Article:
Scientist shares background on NOAA’s mission News

Redlands Forum – Dr. Richard W. Spinrad, Under Secretary of Commerce for Oceans and Atmosphere.

From deep space to the deep ocean, Richard Spinrad has a lot to keep track of. Spinrad spoke to a nearly full house at the Redlands Forum on Wednesday, Jan. 25, engaging the community with real life examples of using accessible data gathered by the National Oceanic and Atmospheric Administration (NOAA).

He posed the rhetorical question, “What do I want my great-grandchildren to be most proud of what we accomplished?” then described the process of collecting information, developing solutions and making decisions based on the information and data gathered.

He also spoke of how frequently the world uses some of the data NOAA has gathered, without realizing it. One of the most commonly used websites for up-to-the-minute weather information, an often-used website that pulls from information garnered is weather applications, sites multiple people use frequently. As for real world relevance, NOAA was able to secure a tighter window for natural disasters, allowing local and national services the option of sending help into affected areas sooner.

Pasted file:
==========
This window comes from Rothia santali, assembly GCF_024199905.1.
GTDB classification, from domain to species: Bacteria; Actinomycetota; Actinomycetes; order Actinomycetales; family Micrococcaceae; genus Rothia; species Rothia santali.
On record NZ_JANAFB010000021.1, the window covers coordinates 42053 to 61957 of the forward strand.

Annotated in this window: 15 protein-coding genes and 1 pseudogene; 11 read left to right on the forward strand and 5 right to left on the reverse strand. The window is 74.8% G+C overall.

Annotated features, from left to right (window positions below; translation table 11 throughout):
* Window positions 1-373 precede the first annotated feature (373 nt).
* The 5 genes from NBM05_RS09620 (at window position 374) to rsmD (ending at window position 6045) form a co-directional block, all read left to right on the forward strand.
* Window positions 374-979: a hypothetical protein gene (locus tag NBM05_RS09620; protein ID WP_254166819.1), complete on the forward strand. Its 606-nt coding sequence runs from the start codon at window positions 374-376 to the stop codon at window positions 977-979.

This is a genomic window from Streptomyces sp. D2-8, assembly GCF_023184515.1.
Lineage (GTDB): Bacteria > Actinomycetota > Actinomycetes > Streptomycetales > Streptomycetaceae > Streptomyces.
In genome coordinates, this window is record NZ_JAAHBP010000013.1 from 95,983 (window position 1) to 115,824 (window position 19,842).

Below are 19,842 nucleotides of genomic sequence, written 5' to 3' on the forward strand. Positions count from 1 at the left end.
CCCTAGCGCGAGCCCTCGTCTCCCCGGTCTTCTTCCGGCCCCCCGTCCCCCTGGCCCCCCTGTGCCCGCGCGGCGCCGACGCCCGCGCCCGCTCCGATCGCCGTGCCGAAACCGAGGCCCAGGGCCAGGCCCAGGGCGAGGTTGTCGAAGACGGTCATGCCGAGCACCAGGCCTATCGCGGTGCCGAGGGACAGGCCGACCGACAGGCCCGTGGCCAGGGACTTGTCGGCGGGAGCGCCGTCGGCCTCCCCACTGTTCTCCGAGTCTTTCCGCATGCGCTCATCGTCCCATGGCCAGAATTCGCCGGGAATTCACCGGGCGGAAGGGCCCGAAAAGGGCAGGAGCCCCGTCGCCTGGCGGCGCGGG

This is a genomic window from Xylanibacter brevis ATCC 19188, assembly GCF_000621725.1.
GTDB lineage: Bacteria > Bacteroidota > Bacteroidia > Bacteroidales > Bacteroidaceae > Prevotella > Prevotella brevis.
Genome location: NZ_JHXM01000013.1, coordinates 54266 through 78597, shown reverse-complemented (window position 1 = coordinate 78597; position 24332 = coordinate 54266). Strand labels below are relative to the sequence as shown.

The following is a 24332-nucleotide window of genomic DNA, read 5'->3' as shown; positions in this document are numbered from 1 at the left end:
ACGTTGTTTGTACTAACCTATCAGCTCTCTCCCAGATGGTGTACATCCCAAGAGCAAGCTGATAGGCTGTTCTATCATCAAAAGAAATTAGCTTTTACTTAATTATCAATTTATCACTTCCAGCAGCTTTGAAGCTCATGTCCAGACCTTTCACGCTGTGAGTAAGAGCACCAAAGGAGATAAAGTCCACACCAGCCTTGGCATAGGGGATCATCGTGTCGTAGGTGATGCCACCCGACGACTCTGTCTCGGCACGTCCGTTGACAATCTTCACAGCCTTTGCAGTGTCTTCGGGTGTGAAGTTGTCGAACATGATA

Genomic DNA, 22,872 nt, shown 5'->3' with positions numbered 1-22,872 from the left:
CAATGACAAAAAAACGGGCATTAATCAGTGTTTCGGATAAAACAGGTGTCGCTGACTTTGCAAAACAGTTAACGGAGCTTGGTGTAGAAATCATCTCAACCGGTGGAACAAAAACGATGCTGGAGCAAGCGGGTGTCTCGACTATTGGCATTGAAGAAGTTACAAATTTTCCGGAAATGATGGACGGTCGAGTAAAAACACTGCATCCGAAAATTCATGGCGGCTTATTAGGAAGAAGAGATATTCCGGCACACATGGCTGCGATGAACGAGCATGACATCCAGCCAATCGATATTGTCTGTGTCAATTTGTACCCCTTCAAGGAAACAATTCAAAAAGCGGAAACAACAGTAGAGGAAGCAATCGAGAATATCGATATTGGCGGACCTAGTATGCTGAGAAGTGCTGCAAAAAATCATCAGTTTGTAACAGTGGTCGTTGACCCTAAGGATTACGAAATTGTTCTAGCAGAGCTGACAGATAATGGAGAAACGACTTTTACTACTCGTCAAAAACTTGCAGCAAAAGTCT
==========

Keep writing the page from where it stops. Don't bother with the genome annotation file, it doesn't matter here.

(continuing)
As NOAA collects data for use in a variety of fields, Spinrad uses the acronym SUSI-Q to explain what is being collected and how it is being used. He starts with SU for “seemingly unrelated” data, such as finding a correlation between heat pockets in suburban areas. Lots of open space and green will lower the temperature in an area, while paved lots tend to raise the heat, often within a few miles’ difference.

SI stands for “sparse and incoherent” data. NOAA uses Argo flotation devices to collect information regarding salinity and water temperature in the oceans, surfacing every ten days.

With weather patterns changing, 4000 Argo devices, surfacing infrequently does not paint as clear a picture as Spinrad would like.

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Q is for “quizzical.” Spinrad is quizzical about where else the data will take him and his team. Spinrad and his team have connected the dots for otherwise unconnected data, such as finding environmental DNA, where they can pinpoint what has gone through a particular “checkpoint” in the ocean.

Spinrad was a natural match to visit Esri and speak with Jack Dangermond and the Redlands community about the vitality of maps, how they shape our world, and what they can predict and connect.

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